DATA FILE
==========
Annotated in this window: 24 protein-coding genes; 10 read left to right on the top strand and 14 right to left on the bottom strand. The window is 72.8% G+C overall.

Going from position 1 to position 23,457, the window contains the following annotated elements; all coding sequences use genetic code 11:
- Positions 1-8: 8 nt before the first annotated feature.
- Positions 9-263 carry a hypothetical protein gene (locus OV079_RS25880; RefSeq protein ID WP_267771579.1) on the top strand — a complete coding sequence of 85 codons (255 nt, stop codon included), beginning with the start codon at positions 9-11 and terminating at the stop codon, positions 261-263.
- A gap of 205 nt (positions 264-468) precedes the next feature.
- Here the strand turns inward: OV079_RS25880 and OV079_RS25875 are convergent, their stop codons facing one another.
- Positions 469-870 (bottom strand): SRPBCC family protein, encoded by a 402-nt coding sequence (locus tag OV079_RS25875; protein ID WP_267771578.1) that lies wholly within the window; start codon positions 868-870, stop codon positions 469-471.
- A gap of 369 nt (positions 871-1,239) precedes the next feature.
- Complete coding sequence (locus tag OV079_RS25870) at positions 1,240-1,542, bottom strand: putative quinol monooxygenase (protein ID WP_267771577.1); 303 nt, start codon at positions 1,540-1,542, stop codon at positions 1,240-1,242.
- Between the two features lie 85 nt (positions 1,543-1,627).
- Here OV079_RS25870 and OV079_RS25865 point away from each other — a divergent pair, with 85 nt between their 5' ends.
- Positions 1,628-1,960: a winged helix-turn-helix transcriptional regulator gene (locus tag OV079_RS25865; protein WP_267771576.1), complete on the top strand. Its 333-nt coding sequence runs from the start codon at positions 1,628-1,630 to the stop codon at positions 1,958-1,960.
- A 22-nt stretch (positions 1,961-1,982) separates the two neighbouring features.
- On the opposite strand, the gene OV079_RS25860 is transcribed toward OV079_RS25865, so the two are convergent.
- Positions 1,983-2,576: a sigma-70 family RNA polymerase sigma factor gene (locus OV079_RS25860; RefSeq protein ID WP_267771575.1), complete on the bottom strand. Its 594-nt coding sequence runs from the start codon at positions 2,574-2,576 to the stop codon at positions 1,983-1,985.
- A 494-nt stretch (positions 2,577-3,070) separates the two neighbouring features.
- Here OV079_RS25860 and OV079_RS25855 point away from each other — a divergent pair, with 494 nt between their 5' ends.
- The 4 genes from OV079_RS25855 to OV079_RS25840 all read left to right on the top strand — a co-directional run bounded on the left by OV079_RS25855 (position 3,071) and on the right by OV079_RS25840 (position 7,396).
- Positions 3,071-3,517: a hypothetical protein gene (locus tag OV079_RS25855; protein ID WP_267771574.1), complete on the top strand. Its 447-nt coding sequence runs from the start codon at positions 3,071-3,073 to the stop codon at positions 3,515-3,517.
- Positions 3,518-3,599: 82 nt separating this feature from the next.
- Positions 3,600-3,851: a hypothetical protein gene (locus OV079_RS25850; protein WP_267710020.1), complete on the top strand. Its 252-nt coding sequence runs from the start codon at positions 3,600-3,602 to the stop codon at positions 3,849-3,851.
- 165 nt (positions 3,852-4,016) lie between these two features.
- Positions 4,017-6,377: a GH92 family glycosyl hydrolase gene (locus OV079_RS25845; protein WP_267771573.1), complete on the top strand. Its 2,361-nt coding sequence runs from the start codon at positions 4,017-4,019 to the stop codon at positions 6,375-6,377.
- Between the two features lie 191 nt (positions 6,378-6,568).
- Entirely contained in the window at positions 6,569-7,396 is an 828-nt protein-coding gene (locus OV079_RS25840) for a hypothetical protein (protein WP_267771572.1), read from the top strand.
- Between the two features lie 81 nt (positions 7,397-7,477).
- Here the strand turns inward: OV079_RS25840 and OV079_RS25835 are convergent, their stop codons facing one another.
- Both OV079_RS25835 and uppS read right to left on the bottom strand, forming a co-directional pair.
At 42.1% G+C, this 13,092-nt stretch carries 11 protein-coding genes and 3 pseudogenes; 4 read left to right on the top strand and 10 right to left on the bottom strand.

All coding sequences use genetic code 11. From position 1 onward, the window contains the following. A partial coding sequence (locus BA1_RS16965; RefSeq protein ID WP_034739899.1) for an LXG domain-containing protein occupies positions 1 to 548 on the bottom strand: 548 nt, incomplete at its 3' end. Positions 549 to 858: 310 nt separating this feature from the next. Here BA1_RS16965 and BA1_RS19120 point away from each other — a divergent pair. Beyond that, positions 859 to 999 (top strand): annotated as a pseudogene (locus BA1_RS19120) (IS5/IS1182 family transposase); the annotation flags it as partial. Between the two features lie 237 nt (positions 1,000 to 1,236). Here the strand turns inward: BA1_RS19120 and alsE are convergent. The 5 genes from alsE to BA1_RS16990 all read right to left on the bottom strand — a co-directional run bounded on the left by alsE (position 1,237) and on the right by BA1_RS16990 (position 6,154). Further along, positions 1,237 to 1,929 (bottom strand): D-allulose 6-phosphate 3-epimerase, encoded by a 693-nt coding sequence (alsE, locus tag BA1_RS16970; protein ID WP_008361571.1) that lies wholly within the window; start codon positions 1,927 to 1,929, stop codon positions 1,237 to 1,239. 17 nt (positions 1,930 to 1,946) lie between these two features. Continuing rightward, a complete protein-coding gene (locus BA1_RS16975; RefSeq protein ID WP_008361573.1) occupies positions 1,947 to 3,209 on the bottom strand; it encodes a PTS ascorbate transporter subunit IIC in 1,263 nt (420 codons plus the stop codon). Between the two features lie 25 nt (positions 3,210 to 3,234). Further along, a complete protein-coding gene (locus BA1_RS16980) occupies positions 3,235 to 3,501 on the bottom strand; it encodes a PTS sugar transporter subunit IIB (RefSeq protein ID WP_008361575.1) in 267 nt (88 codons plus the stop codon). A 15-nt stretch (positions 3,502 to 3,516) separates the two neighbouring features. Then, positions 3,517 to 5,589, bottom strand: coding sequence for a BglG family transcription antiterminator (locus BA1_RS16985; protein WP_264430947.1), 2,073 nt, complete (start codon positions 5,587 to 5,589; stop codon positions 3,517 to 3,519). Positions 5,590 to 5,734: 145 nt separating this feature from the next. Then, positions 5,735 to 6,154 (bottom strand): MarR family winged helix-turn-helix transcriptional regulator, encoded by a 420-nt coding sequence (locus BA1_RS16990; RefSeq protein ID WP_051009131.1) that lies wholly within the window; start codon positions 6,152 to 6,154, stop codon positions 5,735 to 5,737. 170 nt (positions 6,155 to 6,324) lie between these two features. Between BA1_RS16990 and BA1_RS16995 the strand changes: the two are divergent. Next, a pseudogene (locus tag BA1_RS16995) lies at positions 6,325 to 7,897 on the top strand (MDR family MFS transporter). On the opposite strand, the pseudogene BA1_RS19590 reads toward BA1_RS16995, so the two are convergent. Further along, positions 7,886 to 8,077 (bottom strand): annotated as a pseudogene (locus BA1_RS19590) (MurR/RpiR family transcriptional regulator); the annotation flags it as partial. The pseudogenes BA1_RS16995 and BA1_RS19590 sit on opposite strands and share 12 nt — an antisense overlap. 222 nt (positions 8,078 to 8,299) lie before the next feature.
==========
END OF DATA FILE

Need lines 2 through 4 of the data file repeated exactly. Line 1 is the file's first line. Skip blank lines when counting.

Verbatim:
Going from position 1 to position 23,457, the window contains the following annotated elements; all coding sequences use genetic code 11:
- Positions 1-8: 8 nt before the first annotated feature.
- Positions 9-263 carry a hypothetical protein gene (locus OV079_RS25880; RefSeq protein ID WP_267771579.1) on the top strand — a complete coding sequence of 85 codons (255 nt, stop codon included), beginning with the start codon at positions 9-11 and terminating at the stop codon, positions 261-263.